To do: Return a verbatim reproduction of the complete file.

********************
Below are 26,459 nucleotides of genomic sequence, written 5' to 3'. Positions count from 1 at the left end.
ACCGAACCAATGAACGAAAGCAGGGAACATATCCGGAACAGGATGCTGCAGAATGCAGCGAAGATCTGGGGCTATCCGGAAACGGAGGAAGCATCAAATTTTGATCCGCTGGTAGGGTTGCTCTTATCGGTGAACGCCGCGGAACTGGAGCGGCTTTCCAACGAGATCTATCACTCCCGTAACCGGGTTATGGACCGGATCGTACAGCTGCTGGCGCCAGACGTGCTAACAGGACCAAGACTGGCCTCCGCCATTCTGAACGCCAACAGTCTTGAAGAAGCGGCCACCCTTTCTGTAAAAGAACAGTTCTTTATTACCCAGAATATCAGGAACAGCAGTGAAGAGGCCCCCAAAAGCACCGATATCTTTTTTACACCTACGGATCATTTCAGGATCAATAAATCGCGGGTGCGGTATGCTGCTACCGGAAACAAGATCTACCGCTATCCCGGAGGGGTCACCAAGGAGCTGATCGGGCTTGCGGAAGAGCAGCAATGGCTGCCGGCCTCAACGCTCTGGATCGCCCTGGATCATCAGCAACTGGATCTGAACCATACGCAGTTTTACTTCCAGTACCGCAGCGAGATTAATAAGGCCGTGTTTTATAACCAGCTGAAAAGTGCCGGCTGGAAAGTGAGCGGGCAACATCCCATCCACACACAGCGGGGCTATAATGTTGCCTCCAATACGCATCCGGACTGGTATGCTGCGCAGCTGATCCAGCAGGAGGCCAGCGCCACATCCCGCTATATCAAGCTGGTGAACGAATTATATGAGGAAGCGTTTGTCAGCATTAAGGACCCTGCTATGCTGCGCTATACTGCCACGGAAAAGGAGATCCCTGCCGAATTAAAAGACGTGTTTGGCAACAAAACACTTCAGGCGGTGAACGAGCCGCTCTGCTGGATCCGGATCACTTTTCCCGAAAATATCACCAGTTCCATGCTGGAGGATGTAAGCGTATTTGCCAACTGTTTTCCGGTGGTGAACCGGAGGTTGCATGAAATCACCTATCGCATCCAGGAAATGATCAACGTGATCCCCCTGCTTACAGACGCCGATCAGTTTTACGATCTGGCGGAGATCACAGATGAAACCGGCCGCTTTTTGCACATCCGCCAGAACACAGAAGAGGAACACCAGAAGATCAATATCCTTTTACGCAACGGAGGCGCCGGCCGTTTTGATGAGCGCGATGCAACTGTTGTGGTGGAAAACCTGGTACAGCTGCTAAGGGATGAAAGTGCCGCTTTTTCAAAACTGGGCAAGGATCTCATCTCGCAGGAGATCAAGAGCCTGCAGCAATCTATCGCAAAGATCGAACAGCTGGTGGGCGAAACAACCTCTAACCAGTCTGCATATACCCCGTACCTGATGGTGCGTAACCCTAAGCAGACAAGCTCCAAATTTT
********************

Below are 26,459 nucleotides of genomic sequence, written 5' to 3'. Positions count from 1 at the left end.
ACCGAACCAATGAACGAAAGCAGGGAACATATCCGGAACAGGATGCTGCAGAATGCAGCGAAGATCTGGGGCTATCCGGAAACGGAGGAAGCATCAAATTTTGATCCGCTGGTAGGGTTGCTCTTATCGGTGAACGCCGCGGAACTGGAGCGGCTTTCCAACGAGATCTATCACTCCCGTAACCGGGTTATGGACCGGATCGTACAGCTGCTGGCGCCAGACGTGCTAACAGGACCAAGACTGGCCTCCGCCATTCTGAACGCCAACAGTCTTGAAGAAGCGGCCACCCTTTCTGTAAAAGAACAGTTCTTTATTACCCAGAATATCAGGAACAGCAGTGAAGAGGCCCCCAAAAGCACCGATATCTTTTTTACACCTACGGATCATTTCAGGATCAATAAATCGCGGGTGCGGTATGCTGCTACCGGAAACAAGATCTACCGCTATCCCGGAGGGGTCACCAAGGAGCTGATCGGGCTTGCGGAAGAGCAGCAATGGCTGCCGGCCTCAACGCTCTGGATCGCCCTGGATCATCAGCAACTGGATCTGAACCATACGCAGTTTTACTTCCAGTACCGCAGCGAGATTAATAAGGCCGTGTTTTATAACCAGCTGAAAAGTGCCGGCTGGAAAGTGAGCGGGCAACATCCCATCCACACACAGCGGGGCTATAATGTTGCCTCCAATACGCATCCGGACTGGTATGCTGCGCAGCTGATCCAGCAGGAGGCCAGCGCCACATCCCGCTATATCAAGCTGGTGAACGAATTATATGAGGAAGCGTTTGTCAGCATTAAGGACCCTGCTATGCTGCGCTATACTGCCACGGAAAAGGAGATCCCTGCCGAATTAAAAGACGTGTTTGGCAACAAAACACTTCAGGCGGTGAACGAGCCGCTCTGCTGGATCCGGATCACTTTTCCCGAAAATATCACCAGTTCCATGCTGGAGGATGTAAGCGTATTTGCCAACTGTTTTCCGGTGGTGAACCGGAGGTTGCATGAAATCACCTATCGCATCCAGGAAATGATCAACGTGATCCCCCTGCTTACAGACGCCGATCAGTTTTACGATCTGGCGGAGATCACAGATGAAACCGGCCGCTTTTTGCACATCCGCCAGAACACAGAAGAGGAACACCAGAAGATCAATATCCTTTTACGCAACGGAGGCGCCGGCCGTTTTGATGAGCGCGATGCAACTGTTGTGGTGGAAAACCTGGTACAGCTGCTAAGGGATGAAAGTGCCGCTTTTTCAAAACTGGGCAAGGATCTCATCTCGCAGGAGATCAAGAGCCTGCAGCAATCTATCGCAAAGATCGAACAGCTGGTGGGCGAAACAACCTCTAACCAGTCTGCATATACCCCGTACCTGATGGTGCGTAACCCTAAGCAGACAAGCTCCAAATTTT